After the reviews, we get some Wormy – the cyclops and his cyclops dog are playing D&D …

… plus some ideas on strength by Phil and Dixie, and a few cartoons in Dragon Mirth.

But before we leave – check out this beauty …

Only $40 on Ebay for the Atari 400!

Dragon by Dragon – January 1982 (57)

Wow – 1982. I was ten years old (well, nine in January) and still a couple years away from learning about Dungeons & Dragons. Thirty-six years ago – much as changed, and much has not. I guess all these years later, we can be happy that people are still playing D&D and AD&D and other “old school” games. Let’s start the new year by looking at the new year in 1982 in gaming …

Let’s start with the cover, because it’s pretty different from the traditional fantasy fare. We have a woman, maybe modern, knitting dragons (or something like them) onto a blanket  and the dragons are becoming real and flying into the fireplace, all while a strange painting of a man or woman looks on. The tragedy is that I can’t quite make out the signature, and I didn’t see the artist’s name in the magazine.

Update: Nathan Irving writes me to let me know the artist is Dean Morrissey, who provided covers for 16, 18, 28, 60, 84 and 91.

The first big article is “Modern Monsters” by Ed Greenwood. It’s a great article, giving modern (in 1982) vehicles and firearms stats for D&D. The article also goes into some of the pitfalls of pitting “medieval” characters against modern characters. It really all goes to the point that jumping from one reality into another was assumed to be a regular feature by our elders in the hobby. Here’s one insight you might enjoy:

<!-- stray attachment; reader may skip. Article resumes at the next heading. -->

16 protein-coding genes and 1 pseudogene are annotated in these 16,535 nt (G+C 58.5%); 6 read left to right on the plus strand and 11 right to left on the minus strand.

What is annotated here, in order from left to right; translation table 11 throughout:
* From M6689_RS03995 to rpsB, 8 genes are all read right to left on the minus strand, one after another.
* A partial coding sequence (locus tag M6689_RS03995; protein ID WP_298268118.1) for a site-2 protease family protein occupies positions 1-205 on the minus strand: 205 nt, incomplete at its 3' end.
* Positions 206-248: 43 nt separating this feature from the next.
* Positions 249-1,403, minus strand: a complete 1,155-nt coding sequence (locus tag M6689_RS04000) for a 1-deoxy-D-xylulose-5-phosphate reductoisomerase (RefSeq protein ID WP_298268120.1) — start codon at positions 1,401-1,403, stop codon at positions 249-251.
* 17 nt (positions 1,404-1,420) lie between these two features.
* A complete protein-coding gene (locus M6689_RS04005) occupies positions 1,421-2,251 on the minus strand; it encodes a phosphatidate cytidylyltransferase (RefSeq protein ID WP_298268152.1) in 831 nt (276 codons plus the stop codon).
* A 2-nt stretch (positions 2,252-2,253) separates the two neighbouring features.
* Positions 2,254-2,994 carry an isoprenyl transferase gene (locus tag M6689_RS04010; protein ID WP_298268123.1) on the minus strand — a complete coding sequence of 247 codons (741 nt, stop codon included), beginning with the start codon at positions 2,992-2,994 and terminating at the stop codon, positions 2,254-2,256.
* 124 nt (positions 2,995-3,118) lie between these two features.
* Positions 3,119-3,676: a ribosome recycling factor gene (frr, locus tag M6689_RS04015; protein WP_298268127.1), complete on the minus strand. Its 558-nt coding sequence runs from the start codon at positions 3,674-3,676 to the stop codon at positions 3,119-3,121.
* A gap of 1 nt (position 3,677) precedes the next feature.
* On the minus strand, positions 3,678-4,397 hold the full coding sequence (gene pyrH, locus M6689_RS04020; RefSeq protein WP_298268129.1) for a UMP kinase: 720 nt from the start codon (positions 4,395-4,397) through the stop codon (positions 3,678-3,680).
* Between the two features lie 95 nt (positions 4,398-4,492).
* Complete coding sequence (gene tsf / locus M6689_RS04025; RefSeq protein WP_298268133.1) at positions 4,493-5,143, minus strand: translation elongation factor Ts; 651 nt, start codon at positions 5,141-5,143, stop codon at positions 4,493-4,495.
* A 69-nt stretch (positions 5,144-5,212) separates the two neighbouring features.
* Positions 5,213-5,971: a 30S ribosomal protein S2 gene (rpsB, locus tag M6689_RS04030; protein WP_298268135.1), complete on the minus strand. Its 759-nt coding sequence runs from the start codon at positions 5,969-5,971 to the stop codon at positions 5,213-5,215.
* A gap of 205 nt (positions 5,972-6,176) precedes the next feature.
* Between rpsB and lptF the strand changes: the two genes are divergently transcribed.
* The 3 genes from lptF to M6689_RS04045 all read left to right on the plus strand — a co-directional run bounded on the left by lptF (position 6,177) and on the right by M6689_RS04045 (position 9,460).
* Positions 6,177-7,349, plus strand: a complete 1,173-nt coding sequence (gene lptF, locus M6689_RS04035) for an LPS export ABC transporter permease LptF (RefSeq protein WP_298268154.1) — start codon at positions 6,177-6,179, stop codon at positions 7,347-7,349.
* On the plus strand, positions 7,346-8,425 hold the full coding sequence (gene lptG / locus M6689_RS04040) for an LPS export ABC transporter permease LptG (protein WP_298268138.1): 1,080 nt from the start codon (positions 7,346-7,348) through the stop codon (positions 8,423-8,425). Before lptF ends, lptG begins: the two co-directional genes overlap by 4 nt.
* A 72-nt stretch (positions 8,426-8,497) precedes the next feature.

Magic will ultimately determine the fate of an AD&D party in a modern setting. It is the party’s “heavy artillery,” and must be expended with caution, for it is not wholly renewable. Magic users without spell books will be unable to regain their spells.

Lenard Lakofka presents some useful ideas and tables in “Shield and Weapon Skills”, including this insight about shields after he watched some folks from the SCA put on a demonstration of medieval fighting:

Fully 60% of the blows are caught by the shield. Second, a trained fighter who normally uses a broadsword is a much poorer fighter when using a battle axe for the first time. To place these facts in terms of AD&D™ rules, some minor rule changes are proposed. A shield will now give +2 to armor class instead of just +1.

He also presents some rules for determining how long shields last in combat. My favorite scheme is for shields to have to make an item save whenever an attack roll is a natural ’20’.

The tables I mentioned are for determining an NPC’s weapon proficiencies, but they could also be used to determine an NPC’s armaments.

In the “Sorcerer’s Scroll”, one E. Gary Gygax presents some more details about the Greyhawk setting – a good read for those who use that campaign setting.

In “In Search of a James Bond”, Mark Mulkins covers how in a TOP SECRET game one could work for three different operational bureaus at the same time without sacrificing experience points. What Mark covers in three pages I would just hand wave.